Mining practices should be standardized across all of Africa, Zambian officials said Monday. This comes after a string of battles between Zambia, the continent’s largest copper producer, and foreign companies over labor laws that support employment and opportunities for the local population.
“Zambia, like many other countries, has not maximized its benefits from mineral resources,” Christopher Yaluma, minister of mines, energy and water development, told the Zambia Daily Mail. “We have come together to look into ways of ensuring that the same mining standards are applied everywhere.”
Yaluma said standardized mining practices among countries would help maintain high standards. He added that, currently, investors who are turned away from Zambia take their business to neighboring countries with lower quality and labor standards.
Zambia is Africa’s biggest copper producer, ranking seventh worldwide, according to the U.S. Geological Survey. But it’s been a tough year for the sector. Despite a rally in recent weeks, global copper prices have been down, dropping to a low of $3.10 per pound in July from a high of $3.80 in July.
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In September, the Zambian government announced a new mining policy that emphasized the participation of local Zambians in the sector to promote “sustainable exploitation of mineral resources for the maximum benefit of Zambians.”
According to the Zambia Development Agency, the mining sector has attracted more than $8 million in investment since 2000, creating an extra 47,000 jobs for a total of 74,000 in 2012 – a year when total copper production grew to 800,000 tons.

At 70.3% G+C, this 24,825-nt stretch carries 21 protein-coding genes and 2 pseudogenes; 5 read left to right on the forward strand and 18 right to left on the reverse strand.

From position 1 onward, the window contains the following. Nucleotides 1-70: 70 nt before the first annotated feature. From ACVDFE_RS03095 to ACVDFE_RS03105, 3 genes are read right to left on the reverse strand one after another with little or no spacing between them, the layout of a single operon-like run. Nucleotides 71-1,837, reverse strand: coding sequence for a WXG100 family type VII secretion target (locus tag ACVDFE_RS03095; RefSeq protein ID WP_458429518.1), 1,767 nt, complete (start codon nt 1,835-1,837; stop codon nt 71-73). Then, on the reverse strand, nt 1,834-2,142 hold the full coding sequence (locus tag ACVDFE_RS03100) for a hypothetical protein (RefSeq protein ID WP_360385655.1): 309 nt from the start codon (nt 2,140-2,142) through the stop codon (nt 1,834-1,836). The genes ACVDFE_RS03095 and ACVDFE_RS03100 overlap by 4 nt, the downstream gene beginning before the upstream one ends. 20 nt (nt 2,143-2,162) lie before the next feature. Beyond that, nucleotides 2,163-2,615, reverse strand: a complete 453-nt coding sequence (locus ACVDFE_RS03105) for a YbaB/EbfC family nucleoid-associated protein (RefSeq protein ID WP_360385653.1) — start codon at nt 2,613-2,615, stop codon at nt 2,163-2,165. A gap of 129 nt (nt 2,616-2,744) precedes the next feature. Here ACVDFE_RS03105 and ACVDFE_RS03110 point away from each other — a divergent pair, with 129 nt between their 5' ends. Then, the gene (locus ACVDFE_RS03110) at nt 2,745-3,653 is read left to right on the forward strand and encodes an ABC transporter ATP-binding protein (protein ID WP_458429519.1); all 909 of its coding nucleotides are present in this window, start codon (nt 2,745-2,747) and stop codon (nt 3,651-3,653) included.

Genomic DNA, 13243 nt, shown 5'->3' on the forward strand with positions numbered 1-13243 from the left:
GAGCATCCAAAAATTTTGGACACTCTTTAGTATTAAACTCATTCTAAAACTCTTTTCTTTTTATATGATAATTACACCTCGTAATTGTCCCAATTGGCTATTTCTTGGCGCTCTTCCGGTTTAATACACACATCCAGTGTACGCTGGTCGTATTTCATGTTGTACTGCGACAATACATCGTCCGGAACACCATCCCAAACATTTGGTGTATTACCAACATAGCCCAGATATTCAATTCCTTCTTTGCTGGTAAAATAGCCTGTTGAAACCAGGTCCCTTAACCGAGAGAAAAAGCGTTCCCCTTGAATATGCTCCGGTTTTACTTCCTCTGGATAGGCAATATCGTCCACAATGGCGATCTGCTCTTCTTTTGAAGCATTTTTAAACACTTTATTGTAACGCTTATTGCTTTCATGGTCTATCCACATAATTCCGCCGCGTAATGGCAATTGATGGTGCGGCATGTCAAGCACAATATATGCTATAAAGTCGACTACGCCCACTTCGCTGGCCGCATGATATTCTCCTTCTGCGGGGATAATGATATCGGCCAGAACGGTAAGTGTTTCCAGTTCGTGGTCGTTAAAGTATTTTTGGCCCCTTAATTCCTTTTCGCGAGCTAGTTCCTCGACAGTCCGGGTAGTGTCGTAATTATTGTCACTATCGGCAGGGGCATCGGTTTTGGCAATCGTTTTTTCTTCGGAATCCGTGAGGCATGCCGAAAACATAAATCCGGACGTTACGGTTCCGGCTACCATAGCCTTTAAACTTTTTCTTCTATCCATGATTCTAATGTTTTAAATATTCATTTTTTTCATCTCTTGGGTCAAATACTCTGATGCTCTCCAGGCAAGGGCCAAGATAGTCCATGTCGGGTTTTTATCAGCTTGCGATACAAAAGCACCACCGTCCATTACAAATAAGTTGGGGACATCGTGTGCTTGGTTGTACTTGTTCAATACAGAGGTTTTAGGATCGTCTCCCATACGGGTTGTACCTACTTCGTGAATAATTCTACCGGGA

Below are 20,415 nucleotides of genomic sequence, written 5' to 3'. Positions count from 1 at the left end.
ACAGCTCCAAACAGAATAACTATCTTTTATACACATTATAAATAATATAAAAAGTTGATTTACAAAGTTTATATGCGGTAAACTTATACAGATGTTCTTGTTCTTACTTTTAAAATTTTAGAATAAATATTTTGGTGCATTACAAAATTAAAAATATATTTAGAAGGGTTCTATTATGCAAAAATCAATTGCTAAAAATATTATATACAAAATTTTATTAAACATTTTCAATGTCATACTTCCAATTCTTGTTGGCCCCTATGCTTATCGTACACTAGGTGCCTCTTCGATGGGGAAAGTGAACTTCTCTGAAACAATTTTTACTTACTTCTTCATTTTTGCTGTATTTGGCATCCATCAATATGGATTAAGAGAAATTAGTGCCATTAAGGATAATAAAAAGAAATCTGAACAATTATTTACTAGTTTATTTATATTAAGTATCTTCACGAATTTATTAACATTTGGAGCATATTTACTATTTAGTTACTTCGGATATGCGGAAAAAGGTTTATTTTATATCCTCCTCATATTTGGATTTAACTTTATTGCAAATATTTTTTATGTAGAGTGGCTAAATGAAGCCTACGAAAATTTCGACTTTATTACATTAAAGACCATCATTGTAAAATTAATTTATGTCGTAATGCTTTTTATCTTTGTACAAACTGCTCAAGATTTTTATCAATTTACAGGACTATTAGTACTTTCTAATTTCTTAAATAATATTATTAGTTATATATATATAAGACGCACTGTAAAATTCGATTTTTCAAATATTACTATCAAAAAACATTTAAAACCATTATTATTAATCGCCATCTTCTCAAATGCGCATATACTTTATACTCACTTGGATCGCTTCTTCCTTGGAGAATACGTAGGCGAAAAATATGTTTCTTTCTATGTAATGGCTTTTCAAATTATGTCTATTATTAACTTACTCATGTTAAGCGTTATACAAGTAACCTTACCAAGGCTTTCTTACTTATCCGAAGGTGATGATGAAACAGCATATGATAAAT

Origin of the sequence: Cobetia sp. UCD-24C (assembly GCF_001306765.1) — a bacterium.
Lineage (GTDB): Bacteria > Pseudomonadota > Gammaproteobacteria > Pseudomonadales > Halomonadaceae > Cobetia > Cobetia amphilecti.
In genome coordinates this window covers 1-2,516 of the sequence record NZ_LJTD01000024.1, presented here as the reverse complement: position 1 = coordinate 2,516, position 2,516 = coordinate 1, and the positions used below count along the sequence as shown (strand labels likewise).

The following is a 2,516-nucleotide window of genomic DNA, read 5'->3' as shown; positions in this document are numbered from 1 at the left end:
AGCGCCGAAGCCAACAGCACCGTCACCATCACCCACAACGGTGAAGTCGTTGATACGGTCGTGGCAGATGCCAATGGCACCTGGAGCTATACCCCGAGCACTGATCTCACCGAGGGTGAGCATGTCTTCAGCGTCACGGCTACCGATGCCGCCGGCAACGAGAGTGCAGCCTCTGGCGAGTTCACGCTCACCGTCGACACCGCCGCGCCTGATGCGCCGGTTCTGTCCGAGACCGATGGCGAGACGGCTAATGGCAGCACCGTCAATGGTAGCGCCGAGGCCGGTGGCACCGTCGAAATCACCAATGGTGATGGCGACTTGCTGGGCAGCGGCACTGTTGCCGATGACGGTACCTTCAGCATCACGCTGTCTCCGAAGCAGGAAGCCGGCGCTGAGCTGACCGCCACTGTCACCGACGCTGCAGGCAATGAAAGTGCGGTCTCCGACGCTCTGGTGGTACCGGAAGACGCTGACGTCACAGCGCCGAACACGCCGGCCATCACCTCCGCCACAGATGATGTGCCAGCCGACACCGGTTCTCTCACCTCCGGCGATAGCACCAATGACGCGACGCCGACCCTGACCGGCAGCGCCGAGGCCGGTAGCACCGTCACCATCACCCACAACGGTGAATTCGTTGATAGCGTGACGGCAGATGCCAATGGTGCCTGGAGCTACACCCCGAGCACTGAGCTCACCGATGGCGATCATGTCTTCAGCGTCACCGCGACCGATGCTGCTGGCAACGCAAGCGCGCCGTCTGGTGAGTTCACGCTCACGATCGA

“Despite Zambia being a mining country for a long time, participation by indigenous Zambians was still very low,” Yaluma told the Times of Zambia in September. “Through this policy, government aims to put in place measures that will ensure increased participation at all levels.”
The announcement comes after months of rocky disputes between Zambian officials and foreign mining companies.
In October, Chishimba Nkole, president of the Mineworkers Union of Zambia, told Bloomberg that local workers were demanding pay increases – some at a rate higher than 50 percent.
In November, President Michael Sata warned Konkola, one of the largest mining operations in the country, not to go through with a plan to lay off 1,500 miners. “If he is threatening us that he wants to lay off people, let him lay off one person; we shall take his license away from him,” he said, according to the Lusaka Times.
In December, the Zambian Environmental Protection Agency (ZEMA) halted a $832 million Chinese copper mining project after it failed to comply with environmental and labor conditions.
This fierce protection may be unorthodox, but not unfounded.
“The revenues secured by many resource-rich countries appear to be very low in relation to the value of exports, and compared with international standards,” reads a 2013 report from the Africa Progress Panel, a 10-member organization headed by former U.N. Secretary-General Kofi Annan.
Their research shows that Zambia exported $10 billion worth of minerals in 2011 but collected just $240 million in mining tax revenue.